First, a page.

In Januar,y Washington issues its "terrorist list." This year seven countries the U.S. intends to punish are: Cuba, Iraq, Iran, Libya, North Korea, Sudan and Syria. Such listing and the political and economic repercussions which follow may well sentence the peoples of these countries to a lower standard of living. Their children may not eat as well, some may starve, their medical care may well suffer, housing and the necessities of living may come less easily. Above all, they will learn to hate us. How the list is generated is often puzzling but one notes the countries are all smaller than the U.S. and easy military targets. In each case their leader has failed to roll over and play Washington's game. Usually, there exists in the U.S. some group or groups, racial, economic or political, with strong ties to Washington which gains from such actions and will both initiate and coach these political and economic repressions. The instigator often manages (with the help of our docile media) to keep a low profile so our government's action may seem a considered "U.S. policy." One primary victim of this game of hate is Iraq, and here a campaign of unusually severe and unrelenting repression clearly exposes Washington's modus operandi.
Following WWII and the severe drubbing we gave both Germany and Japan, the U.S. reached out with billions to rebuild their countries. Not so Iraq. Despite Saddam's total military defeat and an unconscionable devastation of his people and infrastructure (Noam Chomsky describes our selection bombing of potable water and sewage facilities as "biological warfare"), in the five years since "Desert Storm" we have shown no kindness toward Iraq's impoverished populace and starving children. On the contrary, we pursue this hellish embargo despite repeated criticism in the UN, and rebuke from the International Red Cross, the Red Crescent, Amnesty International, and humanitarians such as ex-Attorney General Ramsey Clark. Over 700,000 Iraqi babies and children have either starved to death or died of preventable childhood diseases. Millions of other youngsters will never achieve the mental or physical stature nature intended, their lives forever blighted by this U.S. genocide.
Though Saddam, albeit often reluctantly, has complied with each and every demand, foolish or otherwise, of the UN Security Council, our government continually pressures the UN to move the goalposts, discovering new sins of either omission or commission to justify its inhuman oppression. The length to which the U.S. and our media will go to distort this picture is amazing. Almost weekly we hear Saddam must be somewhere hiding "weapons of mass destruction," or has denied the UN team access to another government building. In the Security Council our aging Zionist Madeleine Albright callously explains why the starvation of the innocents must continue. We had almost run out of excuses for our genocide when Saddam moved some of his forces north from Baghdad to intervene briefly in a dispute between two Kurdish factions both supported by arms and cash from our CIA.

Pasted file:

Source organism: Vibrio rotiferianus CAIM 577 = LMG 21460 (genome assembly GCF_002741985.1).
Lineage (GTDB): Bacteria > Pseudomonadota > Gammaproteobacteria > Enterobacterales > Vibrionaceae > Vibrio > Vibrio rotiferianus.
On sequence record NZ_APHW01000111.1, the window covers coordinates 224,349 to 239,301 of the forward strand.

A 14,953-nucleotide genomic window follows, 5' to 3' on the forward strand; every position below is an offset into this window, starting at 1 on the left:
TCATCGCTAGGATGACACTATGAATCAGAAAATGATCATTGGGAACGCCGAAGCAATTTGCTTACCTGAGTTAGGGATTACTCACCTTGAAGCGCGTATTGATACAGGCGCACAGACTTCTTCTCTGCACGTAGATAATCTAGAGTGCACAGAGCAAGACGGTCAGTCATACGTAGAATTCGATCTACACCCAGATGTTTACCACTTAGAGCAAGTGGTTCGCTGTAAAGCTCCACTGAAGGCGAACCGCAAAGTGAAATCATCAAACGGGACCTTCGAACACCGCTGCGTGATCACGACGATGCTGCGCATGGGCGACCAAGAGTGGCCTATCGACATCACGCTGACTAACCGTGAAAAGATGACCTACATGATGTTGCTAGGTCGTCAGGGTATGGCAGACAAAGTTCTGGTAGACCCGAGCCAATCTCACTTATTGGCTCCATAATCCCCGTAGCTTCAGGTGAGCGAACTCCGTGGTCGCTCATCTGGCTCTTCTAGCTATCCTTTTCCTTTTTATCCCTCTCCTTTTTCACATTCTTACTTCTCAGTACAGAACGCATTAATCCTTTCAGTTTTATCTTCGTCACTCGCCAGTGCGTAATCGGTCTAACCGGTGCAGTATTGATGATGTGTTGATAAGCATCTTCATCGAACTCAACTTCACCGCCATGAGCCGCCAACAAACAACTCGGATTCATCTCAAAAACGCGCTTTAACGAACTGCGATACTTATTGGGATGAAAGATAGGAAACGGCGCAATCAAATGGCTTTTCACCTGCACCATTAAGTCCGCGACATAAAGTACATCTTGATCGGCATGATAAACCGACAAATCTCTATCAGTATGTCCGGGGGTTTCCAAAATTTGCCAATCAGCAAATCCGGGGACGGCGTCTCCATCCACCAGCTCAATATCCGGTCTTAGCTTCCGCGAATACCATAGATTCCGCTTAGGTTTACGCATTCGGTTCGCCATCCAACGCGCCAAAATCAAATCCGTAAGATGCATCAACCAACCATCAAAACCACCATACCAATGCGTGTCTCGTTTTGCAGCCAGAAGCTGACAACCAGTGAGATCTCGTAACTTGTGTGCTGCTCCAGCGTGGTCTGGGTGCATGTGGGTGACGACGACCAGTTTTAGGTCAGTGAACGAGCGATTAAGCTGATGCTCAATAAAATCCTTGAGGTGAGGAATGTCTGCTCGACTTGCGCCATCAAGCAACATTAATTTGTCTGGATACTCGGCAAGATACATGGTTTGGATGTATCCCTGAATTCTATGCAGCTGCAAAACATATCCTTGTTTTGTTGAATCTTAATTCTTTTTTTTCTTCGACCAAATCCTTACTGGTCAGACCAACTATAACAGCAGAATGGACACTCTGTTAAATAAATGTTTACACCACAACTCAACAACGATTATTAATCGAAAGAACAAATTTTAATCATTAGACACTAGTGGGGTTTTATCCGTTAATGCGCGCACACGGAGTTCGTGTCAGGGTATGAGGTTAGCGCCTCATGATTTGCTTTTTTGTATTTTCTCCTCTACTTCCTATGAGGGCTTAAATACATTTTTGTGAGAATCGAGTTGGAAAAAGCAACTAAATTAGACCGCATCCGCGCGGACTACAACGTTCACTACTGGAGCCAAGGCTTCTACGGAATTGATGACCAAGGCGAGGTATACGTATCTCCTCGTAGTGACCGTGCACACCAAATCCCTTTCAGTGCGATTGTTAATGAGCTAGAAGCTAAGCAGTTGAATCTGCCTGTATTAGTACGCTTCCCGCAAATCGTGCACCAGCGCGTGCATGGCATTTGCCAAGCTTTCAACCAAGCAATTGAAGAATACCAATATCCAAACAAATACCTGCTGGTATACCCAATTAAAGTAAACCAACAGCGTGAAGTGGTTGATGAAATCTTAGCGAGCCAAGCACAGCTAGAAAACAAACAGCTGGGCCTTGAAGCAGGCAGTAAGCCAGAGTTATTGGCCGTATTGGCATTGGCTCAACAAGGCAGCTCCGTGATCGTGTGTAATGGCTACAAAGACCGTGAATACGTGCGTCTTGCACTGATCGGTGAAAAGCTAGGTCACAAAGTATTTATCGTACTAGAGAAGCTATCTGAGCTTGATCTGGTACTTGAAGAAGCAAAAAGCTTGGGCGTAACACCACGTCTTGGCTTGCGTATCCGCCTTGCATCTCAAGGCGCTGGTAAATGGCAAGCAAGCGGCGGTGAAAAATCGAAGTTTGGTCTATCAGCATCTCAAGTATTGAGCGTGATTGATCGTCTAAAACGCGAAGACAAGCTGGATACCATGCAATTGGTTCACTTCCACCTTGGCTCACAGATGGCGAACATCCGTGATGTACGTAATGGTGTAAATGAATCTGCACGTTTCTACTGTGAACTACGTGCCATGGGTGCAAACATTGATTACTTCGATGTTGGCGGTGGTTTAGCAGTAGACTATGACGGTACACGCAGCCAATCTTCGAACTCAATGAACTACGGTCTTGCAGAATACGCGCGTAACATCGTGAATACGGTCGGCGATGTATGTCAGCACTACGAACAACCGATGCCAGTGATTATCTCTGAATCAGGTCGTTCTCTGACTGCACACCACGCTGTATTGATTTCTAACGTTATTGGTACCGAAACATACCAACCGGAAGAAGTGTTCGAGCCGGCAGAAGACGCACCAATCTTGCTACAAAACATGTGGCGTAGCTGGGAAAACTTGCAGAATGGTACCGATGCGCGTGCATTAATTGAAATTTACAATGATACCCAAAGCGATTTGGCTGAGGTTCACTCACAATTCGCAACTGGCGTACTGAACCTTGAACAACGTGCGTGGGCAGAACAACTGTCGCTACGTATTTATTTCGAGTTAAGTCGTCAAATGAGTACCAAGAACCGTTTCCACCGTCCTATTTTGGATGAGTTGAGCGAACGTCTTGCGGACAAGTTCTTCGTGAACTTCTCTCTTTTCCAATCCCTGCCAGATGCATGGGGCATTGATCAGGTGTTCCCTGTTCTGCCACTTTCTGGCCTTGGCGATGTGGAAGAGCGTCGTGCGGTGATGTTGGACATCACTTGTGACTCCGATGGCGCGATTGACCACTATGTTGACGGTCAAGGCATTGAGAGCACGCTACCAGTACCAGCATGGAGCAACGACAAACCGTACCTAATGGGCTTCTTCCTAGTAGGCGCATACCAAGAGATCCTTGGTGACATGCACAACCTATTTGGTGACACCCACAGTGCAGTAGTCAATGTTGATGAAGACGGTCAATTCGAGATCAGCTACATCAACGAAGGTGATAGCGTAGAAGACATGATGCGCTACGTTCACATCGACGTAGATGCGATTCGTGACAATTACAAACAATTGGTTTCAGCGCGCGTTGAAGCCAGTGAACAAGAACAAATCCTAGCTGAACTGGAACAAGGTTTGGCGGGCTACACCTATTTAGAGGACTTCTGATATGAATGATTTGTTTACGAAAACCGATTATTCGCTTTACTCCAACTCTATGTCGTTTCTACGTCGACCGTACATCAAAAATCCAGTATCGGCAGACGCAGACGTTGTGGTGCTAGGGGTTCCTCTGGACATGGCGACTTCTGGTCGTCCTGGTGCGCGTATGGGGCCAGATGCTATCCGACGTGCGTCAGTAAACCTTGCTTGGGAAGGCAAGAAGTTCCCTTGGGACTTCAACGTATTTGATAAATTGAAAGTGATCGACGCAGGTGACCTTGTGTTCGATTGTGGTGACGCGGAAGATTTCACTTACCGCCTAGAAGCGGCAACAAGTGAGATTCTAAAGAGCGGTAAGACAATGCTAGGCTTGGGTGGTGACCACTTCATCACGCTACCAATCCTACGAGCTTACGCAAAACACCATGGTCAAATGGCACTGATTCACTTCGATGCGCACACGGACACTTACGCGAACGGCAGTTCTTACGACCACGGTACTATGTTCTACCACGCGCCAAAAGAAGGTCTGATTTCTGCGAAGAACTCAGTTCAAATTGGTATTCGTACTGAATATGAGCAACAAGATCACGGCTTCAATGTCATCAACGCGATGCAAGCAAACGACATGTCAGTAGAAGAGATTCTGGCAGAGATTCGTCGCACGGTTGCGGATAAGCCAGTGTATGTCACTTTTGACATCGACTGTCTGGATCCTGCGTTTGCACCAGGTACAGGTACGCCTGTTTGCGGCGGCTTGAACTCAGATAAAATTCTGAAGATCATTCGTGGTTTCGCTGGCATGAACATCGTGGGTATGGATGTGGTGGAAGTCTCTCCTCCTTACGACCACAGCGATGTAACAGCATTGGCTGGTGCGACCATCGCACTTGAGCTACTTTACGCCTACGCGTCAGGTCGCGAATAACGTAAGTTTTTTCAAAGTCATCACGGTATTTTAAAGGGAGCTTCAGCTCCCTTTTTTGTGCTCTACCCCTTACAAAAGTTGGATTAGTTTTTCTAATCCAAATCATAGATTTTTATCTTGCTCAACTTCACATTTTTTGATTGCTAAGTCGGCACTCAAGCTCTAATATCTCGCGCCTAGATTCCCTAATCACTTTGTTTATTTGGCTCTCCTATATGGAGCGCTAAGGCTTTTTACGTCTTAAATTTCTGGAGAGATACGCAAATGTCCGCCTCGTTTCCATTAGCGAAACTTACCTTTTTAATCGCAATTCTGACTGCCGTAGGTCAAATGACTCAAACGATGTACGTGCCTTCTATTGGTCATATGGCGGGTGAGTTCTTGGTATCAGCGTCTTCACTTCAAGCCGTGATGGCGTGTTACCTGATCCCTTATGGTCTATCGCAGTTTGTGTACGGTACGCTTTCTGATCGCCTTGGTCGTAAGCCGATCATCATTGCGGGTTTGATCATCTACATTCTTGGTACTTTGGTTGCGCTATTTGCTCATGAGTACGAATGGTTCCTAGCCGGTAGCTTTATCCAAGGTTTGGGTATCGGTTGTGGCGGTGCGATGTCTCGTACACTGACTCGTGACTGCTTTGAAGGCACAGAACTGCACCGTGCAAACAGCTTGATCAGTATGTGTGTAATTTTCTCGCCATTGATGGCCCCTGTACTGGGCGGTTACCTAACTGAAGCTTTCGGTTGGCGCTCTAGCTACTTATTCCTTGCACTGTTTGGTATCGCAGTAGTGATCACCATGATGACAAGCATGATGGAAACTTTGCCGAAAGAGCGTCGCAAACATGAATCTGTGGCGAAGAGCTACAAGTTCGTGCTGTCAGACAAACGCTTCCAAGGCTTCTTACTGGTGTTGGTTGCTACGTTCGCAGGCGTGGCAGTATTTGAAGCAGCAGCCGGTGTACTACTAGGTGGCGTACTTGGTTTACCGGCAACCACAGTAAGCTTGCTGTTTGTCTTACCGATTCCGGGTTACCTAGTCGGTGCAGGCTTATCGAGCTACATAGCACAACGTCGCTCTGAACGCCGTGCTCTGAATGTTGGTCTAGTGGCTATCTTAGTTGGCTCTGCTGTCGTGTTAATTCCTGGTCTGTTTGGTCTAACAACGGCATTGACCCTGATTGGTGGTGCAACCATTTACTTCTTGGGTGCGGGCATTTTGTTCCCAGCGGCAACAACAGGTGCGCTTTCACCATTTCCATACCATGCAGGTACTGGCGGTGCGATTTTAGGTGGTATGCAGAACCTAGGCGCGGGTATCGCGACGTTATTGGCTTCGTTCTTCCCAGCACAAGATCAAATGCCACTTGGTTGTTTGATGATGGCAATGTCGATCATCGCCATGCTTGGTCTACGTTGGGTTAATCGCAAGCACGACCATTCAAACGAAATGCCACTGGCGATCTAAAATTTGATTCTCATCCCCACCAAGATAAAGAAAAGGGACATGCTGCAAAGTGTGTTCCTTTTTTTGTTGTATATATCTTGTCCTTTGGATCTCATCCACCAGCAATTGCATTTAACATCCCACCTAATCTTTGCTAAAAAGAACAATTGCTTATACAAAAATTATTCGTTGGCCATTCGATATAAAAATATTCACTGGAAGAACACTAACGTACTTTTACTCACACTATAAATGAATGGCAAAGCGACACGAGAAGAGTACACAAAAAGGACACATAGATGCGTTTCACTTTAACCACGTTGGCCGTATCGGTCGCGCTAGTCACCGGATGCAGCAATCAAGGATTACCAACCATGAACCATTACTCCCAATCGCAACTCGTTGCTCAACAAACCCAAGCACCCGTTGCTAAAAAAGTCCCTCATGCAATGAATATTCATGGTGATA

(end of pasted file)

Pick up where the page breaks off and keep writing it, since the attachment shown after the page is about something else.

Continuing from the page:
Clinton was in seventh heaven; not only could he demonstrate his power as Commander-in-Chief and give his re-election a boost, but he could also please the Zionist lobby, the real instigator of Washington's campaign against Saddam and his people.
The fallout from our President's 44 missiles has been interesting. Of those nations which had joined our Gulf War effort, only Great Britain (which also has a strong Zionist lobby), lent support. The remainder of our friends, despite a pitiful door-to-door pleading by Defense Secretary Perry, either offered no support or openly criticized our savage response. Even Kuwait, whose Al Saba family Bush rescued, forced our embarrassed president to cool his heels for two days before permitting some 3,000 troops to bivouac there. The Al Sabas are still bitter over the 1994 invasion scare, when our CIA, mistaking Saddam's summer maneuvers for an invasion threat, panicked the oil emirates and then billed them for our unnecessary military airlift. Some of those accounts are still unpaid.
As for the Iraqi Kurds, Americans have witnessed another CIA blunder. During the Gulf War, having armed both Barsoni's men and the Talibans by promising an independent Kurdistan if they would betray Saddam, with the War over, our CIA not only abandoned them, but using threats of Saddam's revenge, stampeded them into the mountains where thousands perished from the cold. The CIA never learns. This time, having bribed and organized hundreds of Kurds from Iran to steal across the border into Iraq and join Talibanis' militia, those mercenaries with other Talibanis, just defeated by Barzoni with Saddam's help, are being airlifted from Iraq. Eventually they will be settled at taxpayer's expense in the U.S. The first 792 are already on their way.
In another on-going attempt to weaken Saddam's control, our Northern and Southern "overflight zones" (not legalized by the UN) add to the destitution of both Iraqis and Kurds. Instead of protecting the latter, our military actually allow the Turkish army with ground troops and helicopter gunships to massacre Turkish Kurds who escape into Iraq from their own government's genocide. Our "safe haven" is a "turkey shoot."
Our media doesn't want us to remember that even prior to the Gulf War Saddam treated his Kurdish population better than any Mideast ruler. Three autonomous Kurdish districts were presented in Saddam's cabinet wherein kids attended schools in their own language. Saddam's vice president was a Kurd. This continuing demonization of Saddam and the genocide of his people, slowly but surely exposes to the Muslim world the ugly face of American colonialism. Losing our precious civil rights to fight "terrorism" while we create enemies around the world is political insanity at its worst.